Last Updated: May 14, 2021 References Approved
This article was co-authored by Claudia Carberry, RD, MS. Claudia Carberry is a Registered Dietitian specializing in kidney transplants and counseling patients for weight loss at the University of Arkansas for Medical Sciences. She is a member of the Arkansas Academy of Nutrition and Dietetics. Claudia received her MS in Nutrition from the University of Tennessee Knoxville in 2010.
There are 26 references cited in this article, which can be found at the bottom of the page.
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Garlic may be a great way to ward off vampires, but it can also do the same for illness. Garlic has compounds that can promote heart health by limiting fats in your blood, relax your muscles, and even lower your blood pressure slightly.  X Research source It can also increase immune function and help control high cholesterol.  X Research source The benefits of garlic are not medically proven and you should always speak to your doctor before using supplements or alternative treatments.  X Research source You may boost your health by incorporating garlic in your diet and by using products made from this vegetable.
With the 8-5 drill of work each day, 5-6 days a week, we accumulate a lot of stress in our bodies and minds. Letting go and relaxing can be difficult. All too often we resort to alcohol and even drugs, whether prescription or illicit. It may be an attempt to self-medicate, either to bring ourselves to rest or to stimulate ourselves out of a constricted existence or constant weariness. We want to feel a sense of normalcy, we want to be able to “breathe,” to feel in touch with our thoughts and feelings, to feel good, calm, strong and rested, not on a constant racing treadmill of panic, stress and fatigue.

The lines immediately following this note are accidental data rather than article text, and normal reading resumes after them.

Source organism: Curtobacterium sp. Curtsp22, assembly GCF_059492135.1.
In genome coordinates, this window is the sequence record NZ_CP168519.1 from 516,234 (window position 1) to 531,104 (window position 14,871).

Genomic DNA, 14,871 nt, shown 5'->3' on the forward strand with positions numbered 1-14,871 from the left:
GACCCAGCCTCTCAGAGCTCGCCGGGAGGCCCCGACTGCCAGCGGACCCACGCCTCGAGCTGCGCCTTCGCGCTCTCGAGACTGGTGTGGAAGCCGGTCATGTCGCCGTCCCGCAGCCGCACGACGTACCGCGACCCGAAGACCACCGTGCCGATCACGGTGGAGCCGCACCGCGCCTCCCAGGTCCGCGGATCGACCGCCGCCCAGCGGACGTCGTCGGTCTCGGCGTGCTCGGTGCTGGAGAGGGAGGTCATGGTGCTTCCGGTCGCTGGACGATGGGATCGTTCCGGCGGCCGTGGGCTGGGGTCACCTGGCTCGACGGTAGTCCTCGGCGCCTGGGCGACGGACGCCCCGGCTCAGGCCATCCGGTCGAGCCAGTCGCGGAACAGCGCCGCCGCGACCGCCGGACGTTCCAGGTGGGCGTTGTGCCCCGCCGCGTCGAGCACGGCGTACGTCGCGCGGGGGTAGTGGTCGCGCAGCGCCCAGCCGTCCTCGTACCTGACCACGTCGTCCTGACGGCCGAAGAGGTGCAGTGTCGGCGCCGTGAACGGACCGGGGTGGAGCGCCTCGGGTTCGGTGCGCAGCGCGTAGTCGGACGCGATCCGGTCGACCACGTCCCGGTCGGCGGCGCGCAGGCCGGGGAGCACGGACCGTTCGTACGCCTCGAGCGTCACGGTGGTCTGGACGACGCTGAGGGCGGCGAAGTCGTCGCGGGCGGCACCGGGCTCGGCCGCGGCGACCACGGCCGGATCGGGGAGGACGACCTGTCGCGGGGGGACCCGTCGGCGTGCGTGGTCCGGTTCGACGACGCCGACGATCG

Though some nations around the world are reducing the number of days and hours, the work week won’t be changing any time soon; so, most probably, stress will be a constant in our busy lives. Alcohol and drugs are obviously not the solution. Though they temporarily may give the sensation of relief, in the end, the user suffers withdrawal aftermath, depleting the body’s nutritional stores, and only exacerbating the symptoms of stress: all of which increases exhaustion that may lead to mental and physical degeneration, and illness.
The solution to stress and fatigue lies in a balanced approach: managing stress, ridding our organism of excessive stimulants, such as caffeine, alcohol, drugs, and too much sugar and sweets, which can deplete precious vitamins and minerals from our bodies and/or induce hyper-activity. Of paramount importance is eating nutritious food, which means abundant in vegetables and fruits, with sufficient sources of protein. A properly balanced diet combined with rest and exercise is the simple formula for good health.
Nutrition is Paramount
Nutrients from food play a major role in every aspect of our health, from mental and physical function and endurance, to mood and emotional stability. For example, a deficiency in the B-complex vitamins can result in extreme nervousness, tension, insomnia, trembling, even an irascibile, quarrelsome mood. Just as the B vitamins are essential to the healthy function of every nerve in our bodies, calcium serves to relax the nerve tissues, while magnesium, also essential to the nerves, takes part in the normal function of the brain and spinal cord.